NEA President Lily Eskelsen García.
Three gubernatorial candidates and a National Teacher of the Year are among educators seeking office.
Millions of students and educators are back to school, signaling the end of summer. For 554 educators, however, this is not only the beginning of the school year but the start of a sprint to the ballot box this November. They are set to unleash a historic #RedForEdWave in state houses across the country, according to the latest numbers by the National Education Association, which include 512 Democrats and 42 Republicans. Slightly more than 56 percent of candidates are women. This number includes only candidates running for state house or senate seats.
“What we are witnessing is not a moment but a movement by educators running for office to fight for the public schools our students deserve,” said NEA President Lily Eskelsen García. “Now, in the wake of historic walkouts and school actions, we have a chance to leave our mark and elect to office public education champions who will raise their voices and fight for our students and public education. This is our time. This is our movement. We are going to ride this #RedForEdWave straight to the ballot box in November.”
In addition to the 554 educators on the ballot, prominent educators running for office include Rep. Tim Walz, who secured the Democratic nomination for Minnesota governor; Tony Evers, Wisconsin governor candidate; David Garcia, Arizona gubernatorial candidate; Lynn Walz, Nebraska lieutenant governor candidate; and Rita Hart, who is a candidate for lieutenant governor in Iowa. The 2016 National Teacher of the Year, Jahana Hayes, also won her partys nomination to represent the fifth Congressional District in Connecticut. Down ballot educator candidates include the superintendent of public instruction for Arizona, David Shapira; the Idaho superintendent of public instruction, Cindy Wilson; the Minnesota state auditor candidate, Julie Blaha; and the New Mexico land commissioner candidate Stephanie Garcia Richard, to name a few.
Jen Aniano, a high school English teacher at Michigan Loy Norrix High School is a first-time candidate. She is campaigning to represent House District 46 in the state legislature.” I am tired.” said Aniano. “I am tired of how undervalued education is in Michigan. I am tired of our own Betsy DeVos and her horrific agenda that has decimated and dismantled public education in the state of Michigan. A change is necessary. A change is coming. I want to lead the change.”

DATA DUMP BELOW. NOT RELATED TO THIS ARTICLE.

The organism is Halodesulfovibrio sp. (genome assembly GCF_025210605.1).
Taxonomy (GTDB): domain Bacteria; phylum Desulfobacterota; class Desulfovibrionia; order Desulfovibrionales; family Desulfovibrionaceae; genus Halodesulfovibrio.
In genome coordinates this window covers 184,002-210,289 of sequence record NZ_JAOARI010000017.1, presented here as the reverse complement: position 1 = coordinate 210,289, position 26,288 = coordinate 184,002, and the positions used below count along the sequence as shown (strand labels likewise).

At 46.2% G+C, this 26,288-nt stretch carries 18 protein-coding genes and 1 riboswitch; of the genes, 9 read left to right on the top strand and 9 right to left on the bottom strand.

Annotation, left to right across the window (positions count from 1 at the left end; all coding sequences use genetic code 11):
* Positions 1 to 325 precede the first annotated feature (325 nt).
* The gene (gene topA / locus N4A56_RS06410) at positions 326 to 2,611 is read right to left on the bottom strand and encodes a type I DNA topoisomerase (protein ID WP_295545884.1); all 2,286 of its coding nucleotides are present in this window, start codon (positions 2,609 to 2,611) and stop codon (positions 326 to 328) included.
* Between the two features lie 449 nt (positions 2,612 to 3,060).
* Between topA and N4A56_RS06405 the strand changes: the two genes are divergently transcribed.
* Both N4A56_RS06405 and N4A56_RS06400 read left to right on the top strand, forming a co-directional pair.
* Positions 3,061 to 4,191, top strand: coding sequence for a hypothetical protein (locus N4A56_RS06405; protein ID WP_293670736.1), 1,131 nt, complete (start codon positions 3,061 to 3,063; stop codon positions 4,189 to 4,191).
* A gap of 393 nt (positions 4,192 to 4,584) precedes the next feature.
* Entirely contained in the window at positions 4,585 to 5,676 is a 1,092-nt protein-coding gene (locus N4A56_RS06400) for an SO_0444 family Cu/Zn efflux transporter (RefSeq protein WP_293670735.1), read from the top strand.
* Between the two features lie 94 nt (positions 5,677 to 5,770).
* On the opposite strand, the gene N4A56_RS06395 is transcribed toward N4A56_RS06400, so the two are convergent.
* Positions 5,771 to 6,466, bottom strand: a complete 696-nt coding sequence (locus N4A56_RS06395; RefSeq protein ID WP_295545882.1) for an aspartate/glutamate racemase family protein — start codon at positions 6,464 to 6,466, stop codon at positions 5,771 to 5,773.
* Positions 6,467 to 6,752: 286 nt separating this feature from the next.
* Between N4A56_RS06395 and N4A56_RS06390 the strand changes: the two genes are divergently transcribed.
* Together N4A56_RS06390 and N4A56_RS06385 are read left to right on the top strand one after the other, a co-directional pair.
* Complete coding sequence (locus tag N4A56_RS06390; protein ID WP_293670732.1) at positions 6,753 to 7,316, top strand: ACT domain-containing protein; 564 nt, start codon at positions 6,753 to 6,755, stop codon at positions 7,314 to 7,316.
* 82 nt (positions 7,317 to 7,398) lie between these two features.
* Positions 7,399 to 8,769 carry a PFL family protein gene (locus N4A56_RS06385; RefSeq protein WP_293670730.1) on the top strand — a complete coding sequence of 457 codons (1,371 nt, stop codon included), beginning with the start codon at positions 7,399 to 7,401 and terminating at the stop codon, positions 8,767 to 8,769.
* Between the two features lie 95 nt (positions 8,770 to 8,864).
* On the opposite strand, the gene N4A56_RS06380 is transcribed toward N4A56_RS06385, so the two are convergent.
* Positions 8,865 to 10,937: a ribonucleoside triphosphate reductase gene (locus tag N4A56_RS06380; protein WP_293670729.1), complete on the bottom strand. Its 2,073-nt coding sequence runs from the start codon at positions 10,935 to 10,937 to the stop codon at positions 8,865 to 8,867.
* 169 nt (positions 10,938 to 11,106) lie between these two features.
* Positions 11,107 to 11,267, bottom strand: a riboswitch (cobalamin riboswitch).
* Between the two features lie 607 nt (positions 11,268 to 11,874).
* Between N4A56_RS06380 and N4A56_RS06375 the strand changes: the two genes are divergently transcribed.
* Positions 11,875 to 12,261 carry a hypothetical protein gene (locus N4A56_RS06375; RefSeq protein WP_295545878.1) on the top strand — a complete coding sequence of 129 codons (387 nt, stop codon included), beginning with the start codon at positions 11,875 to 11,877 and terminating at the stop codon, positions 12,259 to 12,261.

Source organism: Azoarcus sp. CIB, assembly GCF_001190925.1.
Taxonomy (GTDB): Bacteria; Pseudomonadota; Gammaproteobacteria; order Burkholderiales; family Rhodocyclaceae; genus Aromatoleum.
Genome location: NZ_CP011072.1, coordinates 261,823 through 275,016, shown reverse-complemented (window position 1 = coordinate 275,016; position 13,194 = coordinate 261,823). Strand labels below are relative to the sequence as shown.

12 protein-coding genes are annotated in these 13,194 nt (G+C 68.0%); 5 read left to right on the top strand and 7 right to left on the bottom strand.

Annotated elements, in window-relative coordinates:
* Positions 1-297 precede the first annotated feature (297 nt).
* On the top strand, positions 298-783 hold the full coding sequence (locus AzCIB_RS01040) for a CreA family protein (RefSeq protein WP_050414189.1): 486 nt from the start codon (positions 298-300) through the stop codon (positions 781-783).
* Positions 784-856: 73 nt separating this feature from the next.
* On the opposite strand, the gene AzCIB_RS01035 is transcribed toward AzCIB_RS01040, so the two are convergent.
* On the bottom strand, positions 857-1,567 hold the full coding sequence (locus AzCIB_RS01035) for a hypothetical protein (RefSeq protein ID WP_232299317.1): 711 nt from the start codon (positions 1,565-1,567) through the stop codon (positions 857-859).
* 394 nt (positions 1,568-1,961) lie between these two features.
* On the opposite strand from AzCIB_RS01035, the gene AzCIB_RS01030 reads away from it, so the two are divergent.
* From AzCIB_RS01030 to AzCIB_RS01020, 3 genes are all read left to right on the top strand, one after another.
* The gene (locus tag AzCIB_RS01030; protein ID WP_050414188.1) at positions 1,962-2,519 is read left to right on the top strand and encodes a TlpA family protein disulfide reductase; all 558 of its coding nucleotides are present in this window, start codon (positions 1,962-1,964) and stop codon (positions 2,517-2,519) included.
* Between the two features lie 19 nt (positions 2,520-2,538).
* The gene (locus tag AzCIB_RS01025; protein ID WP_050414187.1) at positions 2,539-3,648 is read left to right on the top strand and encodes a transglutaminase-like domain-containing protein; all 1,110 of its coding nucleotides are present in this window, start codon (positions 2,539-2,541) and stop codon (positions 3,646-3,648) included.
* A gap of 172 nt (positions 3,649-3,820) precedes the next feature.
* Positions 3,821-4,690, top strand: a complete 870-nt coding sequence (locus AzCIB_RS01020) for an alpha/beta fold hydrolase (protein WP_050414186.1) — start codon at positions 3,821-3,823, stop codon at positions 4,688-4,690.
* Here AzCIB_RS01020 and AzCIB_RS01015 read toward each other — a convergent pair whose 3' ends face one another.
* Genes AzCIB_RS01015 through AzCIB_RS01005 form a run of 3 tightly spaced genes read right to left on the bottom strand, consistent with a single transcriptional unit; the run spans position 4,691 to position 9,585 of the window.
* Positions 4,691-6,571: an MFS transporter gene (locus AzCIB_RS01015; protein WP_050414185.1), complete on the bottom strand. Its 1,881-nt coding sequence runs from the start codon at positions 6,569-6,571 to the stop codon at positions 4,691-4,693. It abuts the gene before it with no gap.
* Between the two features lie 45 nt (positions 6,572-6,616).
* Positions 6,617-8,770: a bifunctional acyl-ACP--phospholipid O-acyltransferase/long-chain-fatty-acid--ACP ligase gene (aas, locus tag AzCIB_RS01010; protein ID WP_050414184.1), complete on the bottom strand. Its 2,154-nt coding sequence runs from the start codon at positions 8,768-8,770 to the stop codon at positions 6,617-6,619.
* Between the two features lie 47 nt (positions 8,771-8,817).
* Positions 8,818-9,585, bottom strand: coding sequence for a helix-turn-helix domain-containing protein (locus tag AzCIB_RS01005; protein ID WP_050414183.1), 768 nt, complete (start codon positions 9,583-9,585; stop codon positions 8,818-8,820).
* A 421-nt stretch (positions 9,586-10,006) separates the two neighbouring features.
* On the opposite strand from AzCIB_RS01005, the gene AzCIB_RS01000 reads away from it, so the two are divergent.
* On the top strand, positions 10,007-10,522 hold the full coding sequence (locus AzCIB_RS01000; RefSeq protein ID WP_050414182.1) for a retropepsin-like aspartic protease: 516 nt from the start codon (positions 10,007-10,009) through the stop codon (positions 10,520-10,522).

To help educators who make the leap into elected office and succeed at the ballot box, the National Education Association launched See Educators Run in 2017. The candidate-training program has provided more than 200 educators with details about setting up a campaign, fundraising, and communicating with voters.
One of the educators who participated in the NEA candidate-training program is Renee L. Miller from Scottsbluff, Nebraska. “I am interested in running for school board because I want to see students and teachers have access to adequate resources, families to have access to high quality early childhood education, and for our school to be the hub of our community,” emphasized Miller. “I am passionate about my community continuing to be a place where people want to raise their families, a place that produces contributing members of society, and a place where our children want to raise the next generation.”
The #RedForEd wave also comes amid strong public support for higher teacher pay and teacher walkouts and school actions, according to the latest PDK poll. According to the poll, 78 percent of public school parents say they would support teachers in their own communities if they went on strike for higher pay. Two-thirds of Americans say teachers salaries are too low.
“Educators are already leaders in their communities and are often the first to respond to challenges and opportunities faced by their students and families,” said Carrie Pugh, NEA political director. “In many cases, educators are running after seeing years of legislative neglect and the chronic underfunding of public education. Educators now are demanding more for their students. They are taking matters into their own hands and running for office. They are ready to step up for their students, their communities, and public education.”